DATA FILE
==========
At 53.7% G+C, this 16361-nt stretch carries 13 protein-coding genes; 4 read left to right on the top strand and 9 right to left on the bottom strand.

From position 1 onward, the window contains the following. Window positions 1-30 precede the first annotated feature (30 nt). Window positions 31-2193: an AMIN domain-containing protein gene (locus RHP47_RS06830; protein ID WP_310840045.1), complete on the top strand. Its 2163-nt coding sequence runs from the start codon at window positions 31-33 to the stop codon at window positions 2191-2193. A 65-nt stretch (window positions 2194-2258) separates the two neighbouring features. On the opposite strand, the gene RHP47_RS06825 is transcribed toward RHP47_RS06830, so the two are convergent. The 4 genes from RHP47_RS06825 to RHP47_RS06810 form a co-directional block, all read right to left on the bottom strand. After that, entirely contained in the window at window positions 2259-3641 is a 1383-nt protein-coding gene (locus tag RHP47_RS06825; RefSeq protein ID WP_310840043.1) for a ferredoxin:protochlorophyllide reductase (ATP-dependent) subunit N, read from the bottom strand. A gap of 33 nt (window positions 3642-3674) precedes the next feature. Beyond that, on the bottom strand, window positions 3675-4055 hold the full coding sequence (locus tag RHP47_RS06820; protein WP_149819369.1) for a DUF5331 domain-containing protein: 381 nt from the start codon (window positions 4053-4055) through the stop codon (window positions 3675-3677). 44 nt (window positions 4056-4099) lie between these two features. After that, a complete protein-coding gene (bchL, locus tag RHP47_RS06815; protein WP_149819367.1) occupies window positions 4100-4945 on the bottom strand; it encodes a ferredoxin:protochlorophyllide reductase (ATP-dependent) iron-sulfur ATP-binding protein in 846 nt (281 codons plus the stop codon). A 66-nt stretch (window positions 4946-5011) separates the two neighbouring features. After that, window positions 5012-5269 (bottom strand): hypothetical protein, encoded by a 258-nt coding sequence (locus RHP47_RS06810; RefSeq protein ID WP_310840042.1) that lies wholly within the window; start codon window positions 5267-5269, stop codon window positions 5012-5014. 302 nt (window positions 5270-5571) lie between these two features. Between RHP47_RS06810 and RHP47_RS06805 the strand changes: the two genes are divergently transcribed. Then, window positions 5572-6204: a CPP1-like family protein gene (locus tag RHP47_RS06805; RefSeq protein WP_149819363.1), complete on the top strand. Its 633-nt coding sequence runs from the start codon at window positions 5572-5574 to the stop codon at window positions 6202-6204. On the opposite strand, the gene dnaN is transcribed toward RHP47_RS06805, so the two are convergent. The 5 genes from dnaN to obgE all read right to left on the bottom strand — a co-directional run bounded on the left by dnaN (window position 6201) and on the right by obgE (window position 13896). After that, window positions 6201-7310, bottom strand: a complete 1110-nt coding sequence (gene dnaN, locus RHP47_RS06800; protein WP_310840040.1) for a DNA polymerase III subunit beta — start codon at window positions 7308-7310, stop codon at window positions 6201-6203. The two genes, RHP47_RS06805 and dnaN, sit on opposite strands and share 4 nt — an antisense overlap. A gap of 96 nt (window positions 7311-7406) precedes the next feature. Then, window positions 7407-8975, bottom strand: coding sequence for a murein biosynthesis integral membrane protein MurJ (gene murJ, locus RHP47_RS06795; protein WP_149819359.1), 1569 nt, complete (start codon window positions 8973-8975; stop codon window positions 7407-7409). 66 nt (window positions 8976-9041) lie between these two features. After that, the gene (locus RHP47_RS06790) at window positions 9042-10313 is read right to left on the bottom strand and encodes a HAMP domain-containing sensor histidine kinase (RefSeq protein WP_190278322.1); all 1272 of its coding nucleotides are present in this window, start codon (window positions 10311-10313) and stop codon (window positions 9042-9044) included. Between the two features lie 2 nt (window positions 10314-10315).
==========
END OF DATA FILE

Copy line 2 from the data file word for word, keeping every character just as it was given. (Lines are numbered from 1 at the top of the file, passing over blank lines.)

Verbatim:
From position 1 onward, the window contains the following. Window positions 1-30 precede the first annotated feature (30 nt). Window positions 31-2193: an AMIN domain-containing protein gene (locus RHP47_RS06830; protein ID WP_310840045.1), complete on the top strand. Its 2163-nt coding sequence runs from the start codon at window positions 31-33 to the stop codon at window positions 2191-2193. A 65-nt stretch (window positions 2194-2258) separates the two neighbouring features. On the opposite strand, the gene RHP47_RS06825 is transcribed toward RHP47_RS06830, so the two are convergent. The 4 genes from RHP47_RS06825 to RHP47_RS06810 form a co-directional block, all read right to left on the bottom strand. After that, entirely contained in the window at window positions 2259-3641 is a 1383-nt protein-coding gene (locus tag RHP47_RS06825; RefSeq protein ID WP_310840043.1) for a ferredoxin:protochlorophyllide reductase (ATP-dependent) subunit N, read from the bottom strand. A gap of 33 nt (window positions 3642-3674) precedes the next feature. Beyond that, on the bottom strand, window positions 3675-4055 hold the full coding sequence (locus tag RHP47_RS06820; protein WP_149819369.1) for a DUF5331 domain-containing protein: 381 nt from the start codon (window positions 4053-4055) through the stop codon (window positions 3675-3677). 44 nt (window positions 4056-4099) lie between these two features. After that, a complete protein-coding gene (bchL, locus tag RHP47_RS06815; protein WP_149819367.1) occupies window positions 4100-4945 on the bottom strand; it encodes a ferredoxin:protochlorophyllide reductase (ATP-dependent) iron-sulfur ATP-binding protein in 846 nt (281 codons plus the stop codon). A 66-nt stretch (window positions 4946-5011) separates the two neighbouring features. After that, window positions 5012-5269 (bottom strand): hypothetical protein, encoded by a 258-nt coding sequence (locus RHP47_RS06810; RefSeq protein ID WP_310840042.1) that lies wholly within the window; start codon window positions 5267-5269, stop codon window positions 5012-5014. 302 nt (window positions 5270-5571) lie between these two features. Between RHP47_RS06810 and RHP47_RS06805 the strand changes: the two genes are divergently transcribed. Then, window positions 5572-6204: a CPP1-like family protein gene (locus tag RHP47_RS06805; RefSeq protein WP_149819363.1), complete on the top strand. Its 633-nt coding sequence runs from the start codon at window positions 5572-5574 to the stop codon at window positions 6202-6204. On the opposite strand, the gene dnaN is transcribed toward RHP47_RS06805, so the two are convergent. The 5 genes from dnaN to obgE all read right to left on the bottom strand — a co-directional run bounded on the left by dnaN (window position 6201) and on the right by obgE (window position 13896). After that, window positions 6201-7310, bottom strand: a complete 1110-nt coding sequence (gene dnaN, locus RHP47_RS06800; protein WP_310840040.1) for a DNA polymerase III subunit beta — start codon at window positions 7308-7310, stop codon at window positions 6201-6203. The two genes, RHP47_RS06805 and dnaN, sit on opposite strands and share 4 nt — an antisense overlap. A gap of 96 nt (window positions 7311-7406) precedes the next feature. Then, window positions 7407-8975, bottom strand: coding sequence for a murein biosynthesis integral membrane protein MurJ (gene murJ, locus RHP47_RS06795; protein WP_149819359.1), 1569 nt, complete (start codon window positions 8973-8975; stop codon window positions 7407-7409). 66 nt (window positions 8976-9041) lie between these two features. After that, the gene (locus RHP47_RS06790) at window positions 9042-10313 is read right to left on the bottom strand and encodes a HAMP domain-containing sensor histidine kinase (RefSeq protein WP_190278322.1); all 1272 of its coding nucleotides are present in this window, start codon (window positions 10311-10313) and stop codon (window positions 9042-9044) included. Between the two features lie 2 nt (window positions 10314-10315).